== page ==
4436.0 - Caring in the Community, Australia, 1998  
ARCHIVED ISSUE Released at 11:30 AM (CANBERRA TIME) 23/08/2000   
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August 23, 2000
Embargoed: 11:30 AM (AEST)

ABS: Many carers suffer financially, lose sleep

Almost half (46 per cent) of Australia's primary carers - those providing the most assistance to people with one or more disabilities - reported a worsening in their financial situation since taking on the caring role, a new Australian Bureau of Statistics (ABS) report published today has shown.

The report, based on a 1998 survey, showed that parents providing care were most adversely affected, with more than one-third (37 per cent) reporting an increase in expenses and a further 23 per cent reporting a decrease in income.

For primary carers, sleep interruption was the most commonly reported effect of caring, impacting on half (51 per cent) of those living with their care recipient and almost one-quarter (23 per cent) of those providing primary care to someone in another household.

Many primary carers claimed that their friendships and relationships with other family members had not been affected by the caregiving role (56 per cent and 31 per cent respectively). Of those affected, more than half (61 per cent) felt they had lost or were losing touch with friends, and 47 per cent said they had less time to spend with other family members.

Almost half (44 per cent) of those providing primary care to someone in their own home spent 40 or more hours per week in the caring role.

In regard to respite care, most primary carers (376,100 or 84 per cent) said they did not need (or need more) access. Of those who did, two-thirds (67 per cent) were in the 35 to 64 year age group, when people are most likely to still be working or to have dual caring responsibilities. Most expressed a need for more access at short notice or on an irregular basis.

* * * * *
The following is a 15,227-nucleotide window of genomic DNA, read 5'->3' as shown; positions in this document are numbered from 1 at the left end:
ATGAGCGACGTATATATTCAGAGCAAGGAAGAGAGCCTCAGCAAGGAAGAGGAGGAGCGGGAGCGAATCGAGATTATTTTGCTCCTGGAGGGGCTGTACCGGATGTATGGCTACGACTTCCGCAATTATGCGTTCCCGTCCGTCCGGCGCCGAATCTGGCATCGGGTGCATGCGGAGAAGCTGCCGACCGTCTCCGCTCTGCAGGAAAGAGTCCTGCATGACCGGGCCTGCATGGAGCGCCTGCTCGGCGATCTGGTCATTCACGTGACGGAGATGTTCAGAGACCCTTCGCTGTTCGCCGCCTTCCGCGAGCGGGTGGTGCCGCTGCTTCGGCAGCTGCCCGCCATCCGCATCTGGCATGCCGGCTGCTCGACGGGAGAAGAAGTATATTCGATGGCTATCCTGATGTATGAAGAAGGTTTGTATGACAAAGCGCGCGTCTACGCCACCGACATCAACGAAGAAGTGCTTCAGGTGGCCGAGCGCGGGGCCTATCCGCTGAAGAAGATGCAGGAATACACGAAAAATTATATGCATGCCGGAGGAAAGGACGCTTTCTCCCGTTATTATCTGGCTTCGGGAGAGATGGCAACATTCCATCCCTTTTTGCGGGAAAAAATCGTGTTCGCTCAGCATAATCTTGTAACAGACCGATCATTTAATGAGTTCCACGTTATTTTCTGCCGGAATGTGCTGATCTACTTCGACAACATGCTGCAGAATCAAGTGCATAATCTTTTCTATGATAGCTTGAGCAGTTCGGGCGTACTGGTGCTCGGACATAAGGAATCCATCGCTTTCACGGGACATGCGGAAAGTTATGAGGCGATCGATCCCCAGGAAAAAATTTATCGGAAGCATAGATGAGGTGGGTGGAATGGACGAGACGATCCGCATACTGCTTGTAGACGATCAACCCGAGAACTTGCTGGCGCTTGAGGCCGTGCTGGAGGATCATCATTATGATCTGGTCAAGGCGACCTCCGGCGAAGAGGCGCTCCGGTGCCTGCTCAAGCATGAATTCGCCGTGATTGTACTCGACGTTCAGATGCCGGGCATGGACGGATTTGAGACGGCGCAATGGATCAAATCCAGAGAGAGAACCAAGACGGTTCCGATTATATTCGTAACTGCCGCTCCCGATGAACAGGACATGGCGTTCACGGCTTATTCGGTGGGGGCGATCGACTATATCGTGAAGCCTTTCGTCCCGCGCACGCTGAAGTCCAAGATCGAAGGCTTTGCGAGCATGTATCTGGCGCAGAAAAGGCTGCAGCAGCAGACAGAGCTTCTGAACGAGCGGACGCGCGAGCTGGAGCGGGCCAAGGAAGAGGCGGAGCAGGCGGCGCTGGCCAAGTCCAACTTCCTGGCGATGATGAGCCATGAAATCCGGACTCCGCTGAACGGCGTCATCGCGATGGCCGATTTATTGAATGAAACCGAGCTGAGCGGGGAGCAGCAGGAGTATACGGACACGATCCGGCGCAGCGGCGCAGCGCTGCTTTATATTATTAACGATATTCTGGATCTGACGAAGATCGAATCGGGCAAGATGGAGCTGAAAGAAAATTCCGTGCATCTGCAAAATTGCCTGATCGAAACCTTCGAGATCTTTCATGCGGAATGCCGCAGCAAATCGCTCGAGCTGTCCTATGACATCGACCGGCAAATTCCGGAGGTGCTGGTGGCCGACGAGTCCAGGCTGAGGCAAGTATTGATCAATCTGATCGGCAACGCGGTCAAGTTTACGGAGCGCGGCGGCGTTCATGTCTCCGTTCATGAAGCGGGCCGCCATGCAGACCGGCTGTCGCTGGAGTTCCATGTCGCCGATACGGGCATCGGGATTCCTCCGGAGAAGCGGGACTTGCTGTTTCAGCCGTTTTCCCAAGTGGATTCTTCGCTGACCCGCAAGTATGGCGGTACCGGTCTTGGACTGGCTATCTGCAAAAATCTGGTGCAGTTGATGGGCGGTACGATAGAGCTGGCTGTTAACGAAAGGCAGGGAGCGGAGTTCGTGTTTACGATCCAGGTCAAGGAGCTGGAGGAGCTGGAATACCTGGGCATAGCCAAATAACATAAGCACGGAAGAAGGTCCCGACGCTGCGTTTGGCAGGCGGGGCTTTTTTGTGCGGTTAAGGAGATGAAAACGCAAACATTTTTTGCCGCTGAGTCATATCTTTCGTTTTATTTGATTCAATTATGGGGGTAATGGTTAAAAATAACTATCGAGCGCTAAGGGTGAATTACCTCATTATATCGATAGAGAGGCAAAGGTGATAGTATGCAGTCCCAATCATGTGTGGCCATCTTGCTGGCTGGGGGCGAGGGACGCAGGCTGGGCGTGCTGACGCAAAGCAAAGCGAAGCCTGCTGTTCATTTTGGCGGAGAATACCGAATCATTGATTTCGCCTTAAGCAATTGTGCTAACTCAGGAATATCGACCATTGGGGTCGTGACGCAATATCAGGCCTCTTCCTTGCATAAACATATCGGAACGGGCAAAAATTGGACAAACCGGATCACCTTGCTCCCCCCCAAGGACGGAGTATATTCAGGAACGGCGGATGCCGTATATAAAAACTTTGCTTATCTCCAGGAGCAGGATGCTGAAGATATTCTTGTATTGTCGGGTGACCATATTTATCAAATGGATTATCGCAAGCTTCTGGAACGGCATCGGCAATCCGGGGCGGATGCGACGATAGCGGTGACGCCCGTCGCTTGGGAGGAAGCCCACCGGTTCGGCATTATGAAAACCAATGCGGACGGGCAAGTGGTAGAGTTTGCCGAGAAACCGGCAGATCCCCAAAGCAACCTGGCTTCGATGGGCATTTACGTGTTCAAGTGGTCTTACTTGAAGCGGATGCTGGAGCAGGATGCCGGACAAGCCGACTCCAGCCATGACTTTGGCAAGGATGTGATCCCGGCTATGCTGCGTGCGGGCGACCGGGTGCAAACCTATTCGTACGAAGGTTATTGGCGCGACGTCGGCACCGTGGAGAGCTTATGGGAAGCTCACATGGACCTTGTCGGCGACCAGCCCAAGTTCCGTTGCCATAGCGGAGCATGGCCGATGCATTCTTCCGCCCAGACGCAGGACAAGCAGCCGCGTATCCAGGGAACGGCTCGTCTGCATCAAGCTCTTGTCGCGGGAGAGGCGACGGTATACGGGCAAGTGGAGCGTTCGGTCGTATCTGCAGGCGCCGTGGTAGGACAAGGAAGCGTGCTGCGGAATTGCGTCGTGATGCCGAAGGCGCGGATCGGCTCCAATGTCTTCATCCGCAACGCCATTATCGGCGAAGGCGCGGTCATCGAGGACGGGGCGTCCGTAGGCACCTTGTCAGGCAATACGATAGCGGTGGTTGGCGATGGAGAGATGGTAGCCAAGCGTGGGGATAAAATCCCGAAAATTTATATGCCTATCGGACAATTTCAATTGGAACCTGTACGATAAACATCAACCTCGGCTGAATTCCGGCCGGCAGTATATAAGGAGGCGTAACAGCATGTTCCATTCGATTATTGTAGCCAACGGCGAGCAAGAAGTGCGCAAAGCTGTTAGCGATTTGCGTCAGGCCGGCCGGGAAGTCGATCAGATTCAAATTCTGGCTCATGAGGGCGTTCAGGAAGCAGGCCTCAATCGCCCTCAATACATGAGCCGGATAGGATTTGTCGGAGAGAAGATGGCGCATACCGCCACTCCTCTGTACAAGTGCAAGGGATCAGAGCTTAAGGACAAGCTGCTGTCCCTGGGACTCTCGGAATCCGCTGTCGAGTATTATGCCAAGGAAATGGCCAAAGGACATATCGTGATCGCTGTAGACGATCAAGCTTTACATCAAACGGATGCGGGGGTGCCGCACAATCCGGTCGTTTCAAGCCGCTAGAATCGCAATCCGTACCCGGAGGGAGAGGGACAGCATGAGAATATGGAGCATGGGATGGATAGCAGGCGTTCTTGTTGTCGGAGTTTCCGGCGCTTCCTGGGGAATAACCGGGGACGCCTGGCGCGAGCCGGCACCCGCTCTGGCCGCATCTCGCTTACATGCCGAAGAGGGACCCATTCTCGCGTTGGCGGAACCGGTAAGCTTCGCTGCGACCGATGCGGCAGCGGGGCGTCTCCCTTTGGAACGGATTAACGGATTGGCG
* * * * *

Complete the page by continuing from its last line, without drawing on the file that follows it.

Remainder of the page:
There were 2.3 million carers in Australia in 1998. Of the carers identified, one in five (450,900) were primary carers.

Women accounted for more than half (56 per cent) of all carers, and the greater proportion of primary carers (73 per cent of those under 65 and 62 per cent of those over 65). They were also more likely than men to be providing assistance to someone outside their own home.

Carers and work
    • Carers represented 13 per cent of people employed full-time, and 20 per cent of those not in the labour force.
    • More than half of all carers (59 per cent) combined their caring role with some sort of paid work, and most of them worked full-time.
    • Primary carers were less likely to be in full-time employment than other carers and people not in a caring role.
    • The most commonly perceived barrier to employment, among primary carers, was a lack of alternative or suitable care arrangements (29 per cent). This is reflected in the discrepancy between the number of primary carers who expressed a desire to work (76,800) and the number actively looking for work (21,100).

Details are in Caring in the Community (cat. no. 4436.0) available from ABS bookshops in all capital cities. A more detailed summary of points of interest can be found on this site. If you wish to purchase a copy of this publication, contact the ABS Bookshop in your capital city.